As predation risk increases, animals should be less fat in normal conditions to reduce the risk of predation, and feed more in gluts to enable a longer resting period (Fig 3A). Mortality in gluts will therefore increase with natural predation risk (Fig 3C). As the obesity cost (κ) decreases, weight gain during gluts increases (Fig 3B), mortality in normal conditions decreases whilst mortality in constant glut conditions may even increase (Fig 3D). That is, lowering the cost of being overweight may not reduce the predicted obesity-dependent mortality rate during a constant glut, and may even increase it, since a lower cost results in greater fat storage in a glut (i.e. larger ). We can now answer the following question: If carrying high fat loads had a health cost why hasn’t natural selection acted on our physiology to reduce this cost? In the context of our model, the deleterious effects of high fat levels would mostly operate in a short period after rare gluts. This suggests that the selection pressure on animals to change their physiology has been low. Furthermore, any selection that did act to reduce the intrinsic health costs of obesity could have counter-intuitively led to increased obesity (and obesity-related mortality) in constant-glut conditions.

Fig 3. Effects of varying (a, c) risk of predation μ and (b, d) the cost of obesity κ on (a, b) the optimal strategy (dashed lines: , solid lines: ) and (c, d) the various sources of mortality under normal conditions (starvation mS, green lines; predation mP, red lines; obesity mB, blue lines), total mortality under normal conditions (dashed lines), and mortality from obesity in constant glut (solid lines).

Note that the mortality from obesity under normal conditions is always very small and that at low κ mortality under constant glut conditions increases (to a small extent) as κ decreases. Baseline parameter values: γ = 10, ψ = 3, μ = 0.005, ϕ = 2, β = 3, κ = 0.01, ρ = 0.0001.


Our simple evolutionary model provides a novel hypothesis for the functional causes of obesity in domestic animals (e.g. humans, pets and laboratory subjects) in altered environments to which they are not yet adapted, where food is abundant and foraging carries no predation risk. Overweight individuals do not gain weight indefinitely, but maintain a given, high level of fat reserves [10,45]. Any explanation for obesity must provide reasons why selection has not led to a weight control system that avoids storing a maladaptive level of fat, why the system appears to defend a level of fat that is too high, and how being overweight can still be unhealthy if adaptive fat storage strategies cause it to occur. Our model suggests that these are all consequences of an artificial environment that triggers an adaptive response. That is, selective pressures from risky foraging and a variable food supply have favoured a feeding strategy that attempts to build up fat reserves to a deleterious, fixed, level when food is abundant.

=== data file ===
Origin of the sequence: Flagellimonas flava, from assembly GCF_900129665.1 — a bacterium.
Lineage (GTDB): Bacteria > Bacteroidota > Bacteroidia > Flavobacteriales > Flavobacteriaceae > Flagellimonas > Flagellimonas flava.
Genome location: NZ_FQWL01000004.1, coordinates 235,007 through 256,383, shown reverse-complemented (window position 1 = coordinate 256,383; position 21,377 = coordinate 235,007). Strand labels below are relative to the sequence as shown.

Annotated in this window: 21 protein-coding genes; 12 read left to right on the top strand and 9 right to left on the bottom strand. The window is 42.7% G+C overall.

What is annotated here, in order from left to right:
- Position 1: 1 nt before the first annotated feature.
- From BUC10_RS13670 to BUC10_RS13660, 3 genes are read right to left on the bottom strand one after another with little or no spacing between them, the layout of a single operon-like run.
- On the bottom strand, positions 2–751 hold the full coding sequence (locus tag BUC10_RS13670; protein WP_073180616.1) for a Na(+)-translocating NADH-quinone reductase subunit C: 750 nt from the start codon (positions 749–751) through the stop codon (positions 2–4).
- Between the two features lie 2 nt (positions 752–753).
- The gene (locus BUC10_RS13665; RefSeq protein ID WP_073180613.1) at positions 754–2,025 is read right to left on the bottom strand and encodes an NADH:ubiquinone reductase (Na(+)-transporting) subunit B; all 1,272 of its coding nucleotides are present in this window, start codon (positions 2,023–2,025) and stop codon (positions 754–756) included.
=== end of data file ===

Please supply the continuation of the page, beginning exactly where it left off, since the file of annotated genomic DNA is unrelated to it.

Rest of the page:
We have explored what the evolutionary consequences would be in the assumed conditions. We now assess the extent to which our model applies to humans. Existing approaches to understanding obesity focus on the usefulness of fat as an insurance against a shortage of food. However, there is much doubt about whether food shortages were sufficiently common to exert a strong selective pressure on ancestral human populations [46]. The thrifty genotype and thrifty phenotype hypotheses are based on the idea that the body prepares for periods of food shortage [20]. However, it is unlikely that food shortages were sufficiently common nor food under normal conditions sufficiently restricted to prevent humans in ancestral environments becoming overweight [47]. It is therefore necessary to explain why humans are not overweight in natural conditions but become so in constant-glut conditions, and do so even if the starvation rate has always been low. Our explanation follows from the acknowledgment that storing energy is also a way to avoid the need for foraging and its associated costs (e.g. predation) for some time. In many traditional societies people experience occasional gluts of food and practice ritual feeding [48,49], which allows them to avoid intensive foraging when food is scarce. The innovations of weaponry and the control of fire did not eliminate the risk of mortality from predation and other sources while foraging for humans [50,51], so selection for avoiding predation will have influenced the evolution of current human feeding behaviour. Now, of course, there is essentially no predation risk, which may lead eventually to a lower target as humans evolve.

In line with work on the use of fat by animals, we assume that the selective pressure against foraging is from predation [31,34] and that the risk of predation is assumed to increase with fat stores. This is based on observations of reduced mobility demonstrated in birds [3537], so it would be useful to have studies of mobility and predator evasion in running animals. We have also assumed that mortality from obesity is instantaneous in the same way as predation, when in reality morbidity occurs due to chronic overweight or obesity [4,5,52]. Further work with a completely new model is needed to investigate how model predictions are changed when the effects of obesity are cumulative. Nevertheless, we would expect the insights gained from our current model to still apply. Our model does predict that some individuals will suffer from obesity-related diseases even when not obese (i.e. mB>0 even when FG is not large in Fig 3), and these may be the so-called metabolically unhealthy lean people. However, these values are quite small, so mortality from obesity-related diseases is predicted to be high only when individuals are obese, as is observed in humans [37]. One further issue with our hypothesis is the challenge to explain how selection could act on body weights that were unachievable in pre-modern environments (hunter-gatherers typically do not become obese [53]).